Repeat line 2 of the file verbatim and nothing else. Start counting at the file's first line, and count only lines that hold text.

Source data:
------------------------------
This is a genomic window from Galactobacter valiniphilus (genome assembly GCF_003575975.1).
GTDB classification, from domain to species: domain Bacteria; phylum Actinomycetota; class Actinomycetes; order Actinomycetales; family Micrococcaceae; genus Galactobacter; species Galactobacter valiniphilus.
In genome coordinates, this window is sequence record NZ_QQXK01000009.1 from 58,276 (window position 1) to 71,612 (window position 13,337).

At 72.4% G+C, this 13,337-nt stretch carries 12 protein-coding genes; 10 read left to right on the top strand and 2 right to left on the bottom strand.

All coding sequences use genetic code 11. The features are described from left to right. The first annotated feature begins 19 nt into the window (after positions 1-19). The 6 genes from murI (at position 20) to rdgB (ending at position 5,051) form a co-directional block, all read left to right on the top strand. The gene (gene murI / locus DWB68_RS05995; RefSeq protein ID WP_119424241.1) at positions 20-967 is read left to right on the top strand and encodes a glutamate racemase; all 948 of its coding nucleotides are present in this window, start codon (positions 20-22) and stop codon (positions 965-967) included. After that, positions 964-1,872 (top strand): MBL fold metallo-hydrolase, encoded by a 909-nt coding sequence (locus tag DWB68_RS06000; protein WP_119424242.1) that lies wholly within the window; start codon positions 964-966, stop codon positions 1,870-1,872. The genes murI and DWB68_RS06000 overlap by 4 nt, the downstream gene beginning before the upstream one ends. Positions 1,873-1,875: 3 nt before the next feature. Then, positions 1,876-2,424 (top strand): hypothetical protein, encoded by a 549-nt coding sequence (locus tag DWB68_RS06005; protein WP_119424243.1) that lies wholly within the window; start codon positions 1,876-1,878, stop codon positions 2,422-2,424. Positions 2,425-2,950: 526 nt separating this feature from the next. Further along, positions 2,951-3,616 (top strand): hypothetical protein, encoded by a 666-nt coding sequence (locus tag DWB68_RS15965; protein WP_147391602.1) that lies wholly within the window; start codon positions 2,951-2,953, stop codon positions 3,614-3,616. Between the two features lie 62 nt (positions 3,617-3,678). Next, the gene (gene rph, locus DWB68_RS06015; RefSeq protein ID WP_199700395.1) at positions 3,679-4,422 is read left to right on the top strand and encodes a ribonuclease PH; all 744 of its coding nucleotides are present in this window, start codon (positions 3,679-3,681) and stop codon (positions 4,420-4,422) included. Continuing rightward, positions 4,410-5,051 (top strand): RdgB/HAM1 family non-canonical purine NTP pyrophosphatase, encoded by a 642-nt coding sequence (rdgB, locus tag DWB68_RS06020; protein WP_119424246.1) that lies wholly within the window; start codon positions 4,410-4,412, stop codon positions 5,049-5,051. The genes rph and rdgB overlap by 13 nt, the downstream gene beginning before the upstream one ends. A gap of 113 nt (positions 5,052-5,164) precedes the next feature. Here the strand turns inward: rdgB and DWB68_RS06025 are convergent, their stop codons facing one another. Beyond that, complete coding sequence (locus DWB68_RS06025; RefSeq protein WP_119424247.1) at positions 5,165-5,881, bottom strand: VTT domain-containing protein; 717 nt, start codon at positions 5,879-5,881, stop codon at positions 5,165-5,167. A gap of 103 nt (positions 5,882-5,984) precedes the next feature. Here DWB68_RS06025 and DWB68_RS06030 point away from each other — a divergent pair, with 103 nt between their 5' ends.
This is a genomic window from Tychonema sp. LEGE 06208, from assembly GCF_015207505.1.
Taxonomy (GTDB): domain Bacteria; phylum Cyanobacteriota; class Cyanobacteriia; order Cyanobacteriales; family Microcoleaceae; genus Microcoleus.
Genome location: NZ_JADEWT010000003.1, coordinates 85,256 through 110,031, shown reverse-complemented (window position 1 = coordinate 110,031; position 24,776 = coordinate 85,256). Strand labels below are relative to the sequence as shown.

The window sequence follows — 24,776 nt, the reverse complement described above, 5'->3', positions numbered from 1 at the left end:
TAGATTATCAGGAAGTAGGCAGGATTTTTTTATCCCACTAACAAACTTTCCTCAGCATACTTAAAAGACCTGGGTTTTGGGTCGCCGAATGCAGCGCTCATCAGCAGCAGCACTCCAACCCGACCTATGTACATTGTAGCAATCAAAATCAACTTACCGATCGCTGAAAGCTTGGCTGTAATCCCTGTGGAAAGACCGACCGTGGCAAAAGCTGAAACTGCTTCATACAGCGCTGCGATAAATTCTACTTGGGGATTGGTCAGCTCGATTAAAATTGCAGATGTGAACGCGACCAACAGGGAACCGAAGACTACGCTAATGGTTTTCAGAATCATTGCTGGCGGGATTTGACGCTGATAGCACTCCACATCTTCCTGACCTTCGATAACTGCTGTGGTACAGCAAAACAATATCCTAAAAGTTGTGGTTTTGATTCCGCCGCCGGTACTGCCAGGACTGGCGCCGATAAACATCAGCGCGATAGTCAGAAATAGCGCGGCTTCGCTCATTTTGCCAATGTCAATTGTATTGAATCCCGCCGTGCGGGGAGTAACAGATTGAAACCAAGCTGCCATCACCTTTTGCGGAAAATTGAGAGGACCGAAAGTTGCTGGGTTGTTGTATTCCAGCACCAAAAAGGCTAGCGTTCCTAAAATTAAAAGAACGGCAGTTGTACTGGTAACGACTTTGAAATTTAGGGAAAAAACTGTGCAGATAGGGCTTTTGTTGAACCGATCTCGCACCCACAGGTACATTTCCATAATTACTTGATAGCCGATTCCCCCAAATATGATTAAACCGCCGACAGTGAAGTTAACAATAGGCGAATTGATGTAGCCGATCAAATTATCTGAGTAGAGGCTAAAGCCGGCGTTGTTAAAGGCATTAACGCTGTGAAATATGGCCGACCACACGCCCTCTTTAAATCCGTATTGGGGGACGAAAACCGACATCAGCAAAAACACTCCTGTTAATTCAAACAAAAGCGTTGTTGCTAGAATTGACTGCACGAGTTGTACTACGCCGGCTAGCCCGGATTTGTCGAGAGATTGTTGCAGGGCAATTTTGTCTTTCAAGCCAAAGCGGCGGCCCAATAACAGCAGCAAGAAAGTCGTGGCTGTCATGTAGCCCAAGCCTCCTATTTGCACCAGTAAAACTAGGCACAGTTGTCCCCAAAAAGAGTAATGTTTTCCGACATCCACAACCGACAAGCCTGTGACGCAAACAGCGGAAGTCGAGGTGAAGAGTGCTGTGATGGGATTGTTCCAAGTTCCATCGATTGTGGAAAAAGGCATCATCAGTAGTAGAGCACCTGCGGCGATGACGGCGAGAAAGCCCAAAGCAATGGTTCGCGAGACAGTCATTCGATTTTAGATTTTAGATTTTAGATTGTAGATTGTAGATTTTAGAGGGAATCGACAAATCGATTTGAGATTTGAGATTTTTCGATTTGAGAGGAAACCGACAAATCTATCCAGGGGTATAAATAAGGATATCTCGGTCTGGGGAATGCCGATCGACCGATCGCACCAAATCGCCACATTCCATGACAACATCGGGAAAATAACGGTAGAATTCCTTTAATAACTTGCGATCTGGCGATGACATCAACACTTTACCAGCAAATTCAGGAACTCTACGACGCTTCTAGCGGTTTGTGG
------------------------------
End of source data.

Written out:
GTDB classification, from domain to species: domain Bacteria; phylum Actinomycetota; class Actinomycetes; order Actinomycetales; family Micrococcaceae; genus Galactobacter; species Galactobacter valiniphilus.